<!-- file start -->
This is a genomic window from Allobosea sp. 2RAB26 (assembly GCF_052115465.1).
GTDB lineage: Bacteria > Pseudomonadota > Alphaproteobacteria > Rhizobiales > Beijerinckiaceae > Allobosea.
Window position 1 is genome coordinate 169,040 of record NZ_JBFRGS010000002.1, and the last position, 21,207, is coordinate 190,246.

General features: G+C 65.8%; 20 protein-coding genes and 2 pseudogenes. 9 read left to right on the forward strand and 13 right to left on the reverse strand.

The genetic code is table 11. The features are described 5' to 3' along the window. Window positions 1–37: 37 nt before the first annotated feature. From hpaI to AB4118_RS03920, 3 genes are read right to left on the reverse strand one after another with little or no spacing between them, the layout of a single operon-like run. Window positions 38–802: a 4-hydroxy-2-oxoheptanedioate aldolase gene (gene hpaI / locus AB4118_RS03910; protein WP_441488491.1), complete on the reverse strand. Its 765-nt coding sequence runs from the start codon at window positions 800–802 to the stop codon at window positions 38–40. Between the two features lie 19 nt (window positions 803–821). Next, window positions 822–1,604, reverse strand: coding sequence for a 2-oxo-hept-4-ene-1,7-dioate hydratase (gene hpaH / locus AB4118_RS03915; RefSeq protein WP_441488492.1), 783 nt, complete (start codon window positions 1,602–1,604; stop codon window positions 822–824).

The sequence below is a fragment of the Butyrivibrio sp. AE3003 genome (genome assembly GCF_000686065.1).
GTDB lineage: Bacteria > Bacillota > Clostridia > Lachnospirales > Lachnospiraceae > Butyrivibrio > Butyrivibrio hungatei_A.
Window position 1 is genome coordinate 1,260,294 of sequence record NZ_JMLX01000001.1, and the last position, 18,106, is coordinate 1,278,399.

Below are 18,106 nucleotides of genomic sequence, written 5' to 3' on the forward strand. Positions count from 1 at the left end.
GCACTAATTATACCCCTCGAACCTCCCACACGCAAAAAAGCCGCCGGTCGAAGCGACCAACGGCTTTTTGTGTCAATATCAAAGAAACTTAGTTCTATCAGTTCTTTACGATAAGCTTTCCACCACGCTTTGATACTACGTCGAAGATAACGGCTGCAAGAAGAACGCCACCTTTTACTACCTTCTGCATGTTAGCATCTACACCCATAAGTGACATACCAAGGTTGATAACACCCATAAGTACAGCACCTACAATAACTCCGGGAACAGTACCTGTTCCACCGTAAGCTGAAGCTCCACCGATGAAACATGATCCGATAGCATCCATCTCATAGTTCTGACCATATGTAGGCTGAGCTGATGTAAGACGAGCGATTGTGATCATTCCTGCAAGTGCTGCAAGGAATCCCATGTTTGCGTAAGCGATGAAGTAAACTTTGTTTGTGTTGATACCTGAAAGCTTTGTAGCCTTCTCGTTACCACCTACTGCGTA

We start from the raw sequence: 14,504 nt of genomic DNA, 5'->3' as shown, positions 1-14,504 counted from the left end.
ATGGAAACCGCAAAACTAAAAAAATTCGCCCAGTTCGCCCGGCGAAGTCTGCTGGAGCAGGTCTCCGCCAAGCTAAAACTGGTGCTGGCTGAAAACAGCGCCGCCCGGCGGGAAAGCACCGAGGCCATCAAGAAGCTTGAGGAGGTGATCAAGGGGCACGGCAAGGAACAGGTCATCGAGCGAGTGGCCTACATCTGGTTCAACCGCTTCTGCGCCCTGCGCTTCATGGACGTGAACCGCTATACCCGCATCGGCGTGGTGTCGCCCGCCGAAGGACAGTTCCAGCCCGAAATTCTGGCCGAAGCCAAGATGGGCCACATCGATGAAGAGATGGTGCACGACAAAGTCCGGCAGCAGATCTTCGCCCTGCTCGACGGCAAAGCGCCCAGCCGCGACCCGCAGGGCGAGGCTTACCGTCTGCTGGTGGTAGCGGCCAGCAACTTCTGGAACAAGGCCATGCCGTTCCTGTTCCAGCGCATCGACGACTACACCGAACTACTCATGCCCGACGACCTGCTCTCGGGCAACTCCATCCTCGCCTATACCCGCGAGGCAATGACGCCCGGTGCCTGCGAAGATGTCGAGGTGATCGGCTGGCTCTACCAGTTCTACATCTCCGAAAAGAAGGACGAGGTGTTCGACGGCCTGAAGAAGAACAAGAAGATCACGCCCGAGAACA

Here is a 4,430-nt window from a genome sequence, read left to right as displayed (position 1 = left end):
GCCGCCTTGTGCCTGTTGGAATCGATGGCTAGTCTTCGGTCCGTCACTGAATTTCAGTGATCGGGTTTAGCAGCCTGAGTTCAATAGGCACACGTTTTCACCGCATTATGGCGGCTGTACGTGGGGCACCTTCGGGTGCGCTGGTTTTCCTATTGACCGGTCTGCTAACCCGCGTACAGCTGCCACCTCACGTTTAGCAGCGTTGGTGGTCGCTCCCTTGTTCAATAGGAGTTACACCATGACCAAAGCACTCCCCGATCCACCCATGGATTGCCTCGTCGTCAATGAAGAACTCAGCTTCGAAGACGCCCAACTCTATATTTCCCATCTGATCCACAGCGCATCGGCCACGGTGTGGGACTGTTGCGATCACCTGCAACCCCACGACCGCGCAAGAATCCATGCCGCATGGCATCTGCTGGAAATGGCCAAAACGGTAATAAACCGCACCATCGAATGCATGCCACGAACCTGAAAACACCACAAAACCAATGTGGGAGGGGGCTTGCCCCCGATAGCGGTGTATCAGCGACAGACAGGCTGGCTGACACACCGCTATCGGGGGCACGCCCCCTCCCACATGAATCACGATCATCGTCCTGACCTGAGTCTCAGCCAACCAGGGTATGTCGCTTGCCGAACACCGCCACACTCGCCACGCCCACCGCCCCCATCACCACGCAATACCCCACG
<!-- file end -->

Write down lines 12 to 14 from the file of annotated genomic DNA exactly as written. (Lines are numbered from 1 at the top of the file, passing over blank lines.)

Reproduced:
ATGGAAACCGCAAAACTAAAAAAATTCGCCCAGTTCGCCCGGCGAAGTCTGCTGGAGCAGGTCTCCGCCAAGCTAAAACTGGTGCTGGCTGAAAACAGCGCCGCCCGGCGGGAAAGCACCGAGGCCATCAAGAAGCTTGAGGAGGTGATCAAGGGGCACGGCAAGGAACAGGTCATCGAGCGAGTGGCCTACATCTGGTTCAACCGCTTCTGCGCCCTGCGCTTCATGGACGTGAACCGCTATACCCGCATCGGCGTGGTGTCGCCCGCCGAAGGACAGTTCCAGCCCGAAATTCTGGCCGAAGCCAAGATGGGCCACATCGATGAAGAGATGGTGCACGACAAAGTCCGGCAGCAGATCTTCGCCCTGCTCGACGGCAAAGCGCCCAGCCGCGACCCGCAGGGCGAGGCTTACCGTCTGCTGGTGGTAGCGGCCAGCAACTTCTGGAACAAGGCCATGCCGTTCCTGTTCCAGCGCATCGACGACTACACCGAACTACTCATGCCCGACGACCTGCTCTCGGGCAACTCCATCCTCGCCTATACCCGCGAGGCAATGACGCCCGGTGCCTGCGAAGATGTCGAGGTGATCGGCTGGCTCTACCAGTTCTACATCTCCGAAAAGAAGGACGAGGTGTTCGACGGCCTGAAGAAGAACAAGAAGATCACGCCCGAGAACA

Here is a 4,430-nt window from a genome sequence, read left to right as displayed (position 1 = left end):
GCCGCCTTGTGCCTGTTGGAATCGATGGCTAGTCTTCGGTCCGTCACTGAATTTCAGTGATCGGGTTTAGCAGCCTGAGTTCAATAGGCACACGTTTTCACCGCATTATGGCGGCTGTACGTGGGGCACCTTCGGGTGCGCTGGTTTTCCTATTGACCGGTCTGCTAACCCGCGTACAGCTGCCACCTCACGTTTAGCAGCGTTGGTGGTCGCTCCCTTGTTCAATAGGAGTTACACCATGACCAAAGCACTCCCCGATCCACCCATGGATTGCCTCGTCGTCAATGAAGAACTCAGCTTCGAAGACGCCCAACTCTATATTTCCCATCTGATCCACAGCGCATCGGCCACGGTGTGGGACTGTTGCGATCACCTGCAACCCCACGACCGCGCAAGAATCCATGCCGCATGGCATCTGCTGGAAATGGCCAAAACGGTAATAAACCGCACCATCGAATGCATGCCACGAACCTGAAAACACCACAAAACCAATGTGGGAGGGGGCTTGCCCCCGATAGCGGTGTATCAGCGACAGACAGGCTGGCTGACACACCGCTATCGGGGGCACGCCCCCTCCCACATGAATCACGATCATCGTCCTGACCTGAGTCTCAGCCAACCAGGGTATGTCGCTTGCCGAACACCGCCACACTCGCCACGCCCACCGCCCCCATCACCACGCAATACCCCACG